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News Southeast Lodging Properties Post Slight Improvement for the Winter

photo of the author Stacey Mullen

DENVER, Colo., Dec. 12, 2019—At the halfway mark of the Southeast region’s winter season that stretches from September through February, a robust increase in bookings made during November point to stronger results for the second half of the season. According to the DestiMetrics* Market Briefing by Inntopia, the resurgence in occupancy for the final three months of the winter will help offset the negative impact of the sluggish figures posted during September and October. The monthly report includes data collected through Nov. 30 and is aggregated among all properties.

Actual occupancy in participating lodging properties dropped four percent in November compared to November 2018, while the Average Daily Rate (ADR) was up a healthy 5.1 percent. Taken together, aggregated revenues for the month were up one percent in a year-over-year comparison.

Looking forward, the seasonal rebound appeared in November’s booking pace. Although winter occupancy is down 2.3 percent as of Nov. 30, it signals a considerable recovery from the Sept. 30 report when occupancy was down 11 percent. Bookings made in November for arrivals in November through April are up three percent compared to last year at this time. Four of the six winter months showed a dramatic recovery—most notably January arrivals surging up 28 percent over last year at this time, and February reporting a whopping 84.7 increase in November bookings for February arrivals.

“The reality is that early occupancy losses in September and October are continuing to drag down overall lodging performance for this winter, and part of that can be attributed to growing consumer pushback against rising rates across the destination travel industry,” said Tom Foley, senior vice president for Business Operations and Analytics for Inntopia. “But strong bookings in November for arrival in the high-value month of December and high-volume month of February are pointing to a turnaround in the overall season if the current momentum can be maintained.”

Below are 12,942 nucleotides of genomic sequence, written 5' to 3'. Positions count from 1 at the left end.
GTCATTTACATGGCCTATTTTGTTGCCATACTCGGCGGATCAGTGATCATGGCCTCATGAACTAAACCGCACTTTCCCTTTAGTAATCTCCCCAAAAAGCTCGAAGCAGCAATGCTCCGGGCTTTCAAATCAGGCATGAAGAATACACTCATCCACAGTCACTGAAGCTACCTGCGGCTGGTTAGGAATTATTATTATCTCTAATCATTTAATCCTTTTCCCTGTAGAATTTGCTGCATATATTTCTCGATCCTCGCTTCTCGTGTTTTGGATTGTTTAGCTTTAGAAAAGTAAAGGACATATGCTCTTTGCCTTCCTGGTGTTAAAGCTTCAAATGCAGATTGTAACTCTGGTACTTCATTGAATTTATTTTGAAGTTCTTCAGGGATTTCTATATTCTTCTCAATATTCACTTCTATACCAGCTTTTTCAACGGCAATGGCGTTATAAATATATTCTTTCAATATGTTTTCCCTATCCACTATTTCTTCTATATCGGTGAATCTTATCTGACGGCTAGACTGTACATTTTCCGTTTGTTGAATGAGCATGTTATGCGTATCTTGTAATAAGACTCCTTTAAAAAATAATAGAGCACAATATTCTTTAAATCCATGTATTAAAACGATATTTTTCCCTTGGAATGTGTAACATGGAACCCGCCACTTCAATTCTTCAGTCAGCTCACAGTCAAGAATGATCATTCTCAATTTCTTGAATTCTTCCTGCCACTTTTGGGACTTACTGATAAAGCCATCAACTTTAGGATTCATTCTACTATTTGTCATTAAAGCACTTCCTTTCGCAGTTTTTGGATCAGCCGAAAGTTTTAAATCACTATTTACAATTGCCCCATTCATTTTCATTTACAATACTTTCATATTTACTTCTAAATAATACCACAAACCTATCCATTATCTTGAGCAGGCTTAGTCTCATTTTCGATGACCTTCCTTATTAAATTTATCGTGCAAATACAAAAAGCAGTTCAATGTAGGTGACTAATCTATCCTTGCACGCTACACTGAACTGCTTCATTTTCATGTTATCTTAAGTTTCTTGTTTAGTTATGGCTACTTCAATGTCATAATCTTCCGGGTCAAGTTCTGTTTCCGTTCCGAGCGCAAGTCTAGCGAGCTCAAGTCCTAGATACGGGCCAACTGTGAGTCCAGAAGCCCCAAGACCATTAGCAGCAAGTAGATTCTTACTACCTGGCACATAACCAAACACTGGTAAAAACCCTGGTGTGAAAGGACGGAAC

The monthly Briefing also tracks economic indicators and analyzes their impact on consumer travel decisions. In November, the Dow Jones Industrial Average (DJIA) rose a sharp 3.15 percent to post the highest monthly close on record–just short of the single highest daily close set on Nov. 26 this year. As of Nov. 30, the DJIA is 10.8 percent higher than one year ago at the same time, but the dramatic increase reflects the November 2019 gains in contrast to the sharp declines in the Index in November 2018.

Despite the record-setting stock market highs, the Consumer Confidence Index declined for the fourth consecutive month in November to finish at 125.5 points. Although the dip was a scant 0.5 percent from October, it is now 10.3 points below its most recent high of 135.8 points in July 2019. Another positive economic indicator was the national Unemployment Rate dropping from 3.6 to 3.5 percent in November. Employers exceeded analysts’ expectation with the addition of 266,000 new jobs (which does include the 41,000 General Motors workers returning to their positions following an extended strike) and well ahead of the 187,000 expected. The strong job market report was further bolstered when coupled with adjusted figures for September, up 13,000, as well as for October, adjusted up 28,000.

Highlighted in this month’s Briefing was a comparison to last year’s post-Hurricane Michael circumstances and the number of available units for rent last winter compared to this winter. The report confirmed that this winter’s under-performance compared to last winter is more strongly associated with consumer resistance to rising rates and not to the number of available units. The difference of available units for rent varied by less than 0.2 percent in a year-over-year comparison, indicating that declining occupancy cannot be attributed to inventory changes.

“Unusual lodging trends throughout the Southeast region have persisted for the fourth consecutive month with declining year-over-year occupancy and flat room rates,” Foley acknowledged. “There is no question that occupancy has struggled so far this winter compared to last year, but what we are seeing based on November’s lively booking pace is that a significant rebound for January and February is now on the books and will help even out the aggregated winter results. That said, consumers are continuing to show resistance to climbing rates and lodging properties throughout the Southeast region will have to manage that delicate balance to maintain stability between occupancy and rates,” he concluded.


*DestiMetrics, part of the Business Intelligence platform for Stowe-based Inntopia, tracks resort performance in selected mountain and southeast U.S. destinations. They compile forward-looking reservation data each month and provide individualized and aggregated results to subscribers at participating resorts. Data from the Southeast is derived from nine resort destinations in five states including South Carolina, Virginia, Georgia, Florida, and Alabama.

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